Monday, July 28, 2008

Cities Gone Wireless: Safety or Surveillance?

While some cities have seen their dreams of providing wireless Internet access for all fade, others have forged ahead with wireless networks for an altogether different purpose: surveillance.

Municipal surveillance is no longer confined to isolated street corners. Cities are mapping out vast wireless zones to create safety nets. Oklahoma City just rolled out the world's largest municipal network, linking hundreds of video surveillance cameras installed across the city. Such networks also extend to public transportation: Chicago has installed the largest network of bus surveillance in the U.S., with cameras on its entire fleet of more than 2,100 buses.

A few years ago, many cities plunged head-first into providing free wireless to the masses — especially to low-income communities — as a way of bridging the digital divide and marketing themselves to Internet startups. That didn't pan out so well in Philadelphia, which saw its much-publicized partnership with Earthlink collapse last year after the Internet service provider decided to exit the municipal wireless business.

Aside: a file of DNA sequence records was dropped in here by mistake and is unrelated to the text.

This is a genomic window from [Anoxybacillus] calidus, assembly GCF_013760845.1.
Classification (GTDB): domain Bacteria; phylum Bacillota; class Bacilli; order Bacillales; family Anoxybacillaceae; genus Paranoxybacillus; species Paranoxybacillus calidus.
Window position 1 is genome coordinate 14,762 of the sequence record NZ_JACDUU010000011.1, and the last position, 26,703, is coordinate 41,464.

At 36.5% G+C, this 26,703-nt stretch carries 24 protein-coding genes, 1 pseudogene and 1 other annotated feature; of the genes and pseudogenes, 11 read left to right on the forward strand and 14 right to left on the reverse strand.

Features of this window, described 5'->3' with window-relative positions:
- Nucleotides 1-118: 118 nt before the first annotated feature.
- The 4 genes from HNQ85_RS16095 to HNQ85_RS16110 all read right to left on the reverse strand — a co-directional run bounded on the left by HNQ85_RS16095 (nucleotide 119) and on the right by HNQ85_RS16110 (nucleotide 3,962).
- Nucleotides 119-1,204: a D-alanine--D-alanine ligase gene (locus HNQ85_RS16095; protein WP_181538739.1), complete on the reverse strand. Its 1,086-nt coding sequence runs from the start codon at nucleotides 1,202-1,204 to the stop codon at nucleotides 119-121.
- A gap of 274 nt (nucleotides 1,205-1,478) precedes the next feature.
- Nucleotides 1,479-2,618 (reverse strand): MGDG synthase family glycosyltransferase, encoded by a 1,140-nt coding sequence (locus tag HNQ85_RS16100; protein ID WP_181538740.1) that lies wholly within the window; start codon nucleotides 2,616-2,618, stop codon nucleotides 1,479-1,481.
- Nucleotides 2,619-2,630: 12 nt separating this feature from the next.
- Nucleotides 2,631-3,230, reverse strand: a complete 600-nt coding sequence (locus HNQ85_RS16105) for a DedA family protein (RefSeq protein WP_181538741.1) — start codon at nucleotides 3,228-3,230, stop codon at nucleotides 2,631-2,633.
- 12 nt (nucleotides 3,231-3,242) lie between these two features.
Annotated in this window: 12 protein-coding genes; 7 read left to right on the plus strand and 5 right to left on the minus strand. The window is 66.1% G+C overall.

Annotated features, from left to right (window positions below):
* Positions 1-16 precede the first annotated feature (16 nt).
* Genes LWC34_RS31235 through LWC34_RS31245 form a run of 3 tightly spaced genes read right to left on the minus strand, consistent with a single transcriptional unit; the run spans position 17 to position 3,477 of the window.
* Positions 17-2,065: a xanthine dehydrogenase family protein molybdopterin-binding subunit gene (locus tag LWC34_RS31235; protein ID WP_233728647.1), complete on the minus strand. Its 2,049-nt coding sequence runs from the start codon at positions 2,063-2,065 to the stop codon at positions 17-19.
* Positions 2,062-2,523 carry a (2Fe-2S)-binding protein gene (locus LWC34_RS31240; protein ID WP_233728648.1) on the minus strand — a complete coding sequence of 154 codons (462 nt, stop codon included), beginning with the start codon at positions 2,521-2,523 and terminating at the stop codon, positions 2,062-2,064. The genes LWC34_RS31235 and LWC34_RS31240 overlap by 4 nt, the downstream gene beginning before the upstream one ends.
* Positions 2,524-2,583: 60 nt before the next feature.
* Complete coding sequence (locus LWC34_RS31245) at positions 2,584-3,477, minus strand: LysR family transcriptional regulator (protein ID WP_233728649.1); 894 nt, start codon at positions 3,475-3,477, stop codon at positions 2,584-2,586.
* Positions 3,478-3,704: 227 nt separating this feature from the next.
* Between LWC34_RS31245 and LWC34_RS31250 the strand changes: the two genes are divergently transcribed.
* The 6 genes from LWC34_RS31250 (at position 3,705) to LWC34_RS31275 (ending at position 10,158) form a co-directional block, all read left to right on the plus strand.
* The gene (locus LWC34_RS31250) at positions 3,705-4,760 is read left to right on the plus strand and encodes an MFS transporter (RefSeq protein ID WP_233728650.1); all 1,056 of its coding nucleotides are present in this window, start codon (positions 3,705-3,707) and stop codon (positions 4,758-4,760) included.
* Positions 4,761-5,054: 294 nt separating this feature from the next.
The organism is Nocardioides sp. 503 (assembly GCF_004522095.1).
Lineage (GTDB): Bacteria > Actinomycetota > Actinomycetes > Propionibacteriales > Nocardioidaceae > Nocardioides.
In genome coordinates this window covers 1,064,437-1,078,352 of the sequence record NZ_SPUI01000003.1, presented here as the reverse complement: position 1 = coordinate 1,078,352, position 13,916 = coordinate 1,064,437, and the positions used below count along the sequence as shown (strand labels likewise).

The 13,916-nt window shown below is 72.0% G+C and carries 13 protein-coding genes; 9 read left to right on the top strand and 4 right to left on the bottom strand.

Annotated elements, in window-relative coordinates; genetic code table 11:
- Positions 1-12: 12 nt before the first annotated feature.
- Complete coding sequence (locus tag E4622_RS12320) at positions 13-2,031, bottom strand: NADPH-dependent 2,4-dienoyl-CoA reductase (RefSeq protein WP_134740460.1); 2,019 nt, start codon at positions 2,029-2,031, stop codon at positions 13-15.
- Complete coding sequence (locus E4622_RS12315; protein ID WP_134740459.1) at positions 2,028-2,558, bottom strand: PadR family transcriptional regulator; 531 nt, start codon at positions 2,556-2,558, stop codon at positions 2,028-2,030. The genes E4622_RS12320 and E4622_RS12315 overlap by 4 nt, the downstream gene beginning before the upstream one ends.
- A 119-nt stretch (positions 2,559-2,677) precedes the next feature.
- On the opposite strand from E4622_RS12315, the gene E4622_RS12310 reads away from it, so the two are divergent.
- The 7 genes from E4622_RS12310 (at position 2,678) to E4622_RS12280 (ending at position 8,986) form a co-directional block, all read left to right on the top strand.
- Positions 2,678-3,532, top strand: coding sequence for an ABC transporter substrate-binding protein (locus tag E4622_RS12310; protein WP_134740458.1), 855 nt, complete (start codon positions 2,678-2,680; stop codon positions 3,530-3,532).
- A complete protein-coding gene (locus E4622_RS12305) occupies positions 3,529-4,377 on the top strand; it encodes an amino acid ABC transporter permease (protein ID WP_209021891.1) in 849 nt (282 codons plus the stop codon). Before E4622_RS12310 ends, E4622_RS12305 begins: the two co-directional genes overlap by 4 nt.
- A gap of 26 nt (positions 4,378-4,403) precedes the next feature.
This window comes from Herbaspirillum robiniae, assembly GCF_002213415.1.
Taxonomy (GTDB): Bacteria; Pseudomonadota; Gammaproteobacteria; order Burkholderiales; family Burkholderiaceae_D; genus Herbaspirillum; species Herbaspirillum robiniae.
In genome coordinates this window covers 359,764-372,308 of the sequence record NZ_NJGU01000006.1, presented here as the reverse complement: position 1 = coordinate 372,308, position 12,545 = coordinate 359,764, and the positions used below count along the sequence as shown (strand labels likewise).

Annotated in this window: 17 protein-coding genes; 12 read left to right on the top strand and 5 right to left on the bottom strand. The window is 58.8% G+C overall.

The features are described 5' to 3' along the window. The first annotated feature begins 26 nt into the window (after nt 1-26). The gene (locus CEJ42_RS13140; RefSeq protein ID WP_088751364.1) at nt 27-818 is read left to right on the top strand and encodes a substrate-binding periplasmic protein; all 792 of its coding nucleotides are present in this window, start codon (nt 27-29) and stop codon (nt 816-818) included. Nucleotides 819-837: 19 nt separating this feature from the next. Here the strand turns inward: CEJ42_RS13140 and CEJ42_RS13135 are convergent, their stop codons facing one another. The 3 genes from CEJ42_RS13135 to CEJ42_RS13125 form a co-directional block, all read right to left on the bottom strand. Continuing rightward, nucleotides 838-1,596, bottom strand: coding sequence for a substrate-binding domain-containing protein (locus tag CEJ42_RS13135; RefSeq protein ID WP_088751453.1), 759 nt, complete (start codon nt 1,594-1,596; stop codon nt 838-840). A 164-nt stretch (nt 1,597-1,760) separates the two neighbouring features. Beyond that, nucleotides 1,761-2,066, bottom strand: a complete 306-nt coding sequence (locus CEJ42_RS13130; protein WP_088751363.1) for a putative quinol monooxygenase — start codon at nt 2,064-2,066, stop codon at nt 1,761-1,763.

Today, public safety is the "largest and most successful sector" in the municipal wireless market, according to, a Web site devoted to tracking wireless broadband projects and technologies. Its 2007 state of the market report found that 75 percent of cities and towns with active or planned wireless networks were using them for public safety purposes. That represents a 10 percent increase from 2006.

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